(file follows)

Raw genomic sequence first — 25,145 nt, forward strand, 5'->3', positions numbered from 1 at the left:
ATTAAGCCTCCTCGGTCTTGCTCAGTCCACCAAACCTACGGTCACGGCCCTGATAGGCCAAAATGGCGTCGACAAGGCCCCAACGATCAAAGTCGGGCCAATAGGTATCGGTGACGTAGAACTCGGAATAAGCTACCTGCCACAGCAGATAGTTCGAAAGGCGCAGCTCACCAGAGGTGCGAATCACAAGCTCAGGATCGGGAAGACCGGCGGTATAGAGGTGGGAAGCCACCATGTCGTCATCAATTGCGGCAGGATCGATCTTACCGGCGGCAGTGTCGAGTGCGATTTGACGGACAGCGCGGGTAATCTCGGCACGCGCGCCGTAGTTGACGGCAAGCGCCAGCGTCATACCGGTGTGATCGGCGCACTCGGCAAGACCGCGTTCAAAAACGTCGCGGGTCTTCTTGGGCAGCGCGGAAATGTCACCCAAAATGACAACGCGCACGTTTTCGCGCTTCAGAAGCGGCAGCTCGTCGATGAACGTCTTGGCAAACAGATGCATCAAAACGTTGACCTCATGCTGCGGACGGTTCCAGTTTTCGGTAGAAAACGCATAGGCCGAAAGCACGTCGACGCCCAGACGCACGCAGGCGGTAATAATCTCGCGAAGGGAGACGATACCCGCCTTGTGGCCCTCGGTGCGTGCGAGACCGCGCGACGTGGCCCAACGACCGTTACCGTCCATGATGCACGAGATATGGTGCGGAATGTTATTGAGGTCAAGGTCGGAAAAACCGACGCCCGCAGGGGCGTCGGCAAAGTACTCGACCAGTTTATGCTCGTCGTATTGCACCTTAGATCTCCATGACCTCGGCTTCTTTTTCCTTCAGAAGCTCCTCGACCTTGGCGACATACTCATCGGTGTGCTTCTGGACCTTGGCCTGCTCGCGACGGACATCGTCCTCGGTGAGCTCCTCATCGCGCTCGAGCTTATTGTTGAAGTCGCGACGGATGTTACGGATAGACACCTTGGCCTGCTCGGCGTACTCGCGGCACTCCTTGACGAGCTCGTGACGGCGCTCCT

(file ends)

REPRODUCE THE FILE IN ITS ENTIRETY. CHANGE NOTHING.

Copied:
Raw genomic sequence first — 25,145 nt, forward strand, 5'->3', positions numbered from 1 at the left:
ATTAAGCCTCCTCGGTCTTGCTCAGTCCACCAAACCTACGGTCACGGCCCTGATAGGCCAAAATGGCGTCGACAAGGCCCCAACGATCAAAGTCGGGCCAATAGGTATCGGTGACGTAGAACTCGGAATAAGCTACCTGCCACAGCAGATAGTTCGAAAGGCGCAGCTCACCAGAGGTGCGAATCACAAGCTCAGGATCGGGAAGACCGGCGGTATAGAGGTGGGAAGCCACCATGTCGTCATCAATTGCGGCAGGATCGATCTTACCGGCGGCAGTGTCGAGTGCGATTTGACGGACAGCGCGGGTAATCTCGGCACGCGCGCCGTAGTTGACGGCAAGCGCCAGCGTCATACCGGTGTGATCGGCGCACTCGGCAAGACCGCGTTCAAAAACGTCGCGGGTCTTCTTGGGCAGCGCGGAAATGTCACCCAAAATGACAACGCGCACGTTTTCGCGCTTCAGAAGCGGCAGCTCGTCGATGAACGTCTTGGCAAACAGATGCATCAAAACGTTGACCTCATGCTGCGGACGGTTCCAGTTTTCGGTAGAAAACGCATAGGCCGAAAGCACGTCGACGCCCAGACGCACGCAGGCGGTAATAATCTCGCGAAGGGAGACGATACCCGCCTTGTGGCCCTCGGTGCGTGCGAGACCGCGCGACGTGGCCCAACGACCGTTACCGTCCATGATGCACGAGATATGGTGCGGAATGTTATTGAGGTCAAGGTCGGAAAAACCGACGCCCGCAGGGGCGTCGGCAAAGTACTCGACCAGTTTATGCTCGTCGTATTGCACCTTAGATCTCCATGACCTCGGCTTCTTTTTCCTTCAGAAGCTCCTCGACCTTGGCGACATACTCATCGGTGTGCTTCTGGACCTTGGCCTGCTCGCGACGGACATCGTCCTCGGTGAGCTCCTCATCGCGCTCGAGCTTATTGTTGAAGTCGCGACGGATGTTACGGATAGACACCTTGGCCTGCTCGGCGTACTCGCGGCACTCCTTGACGAGCTCGTGACGGCGCTCCT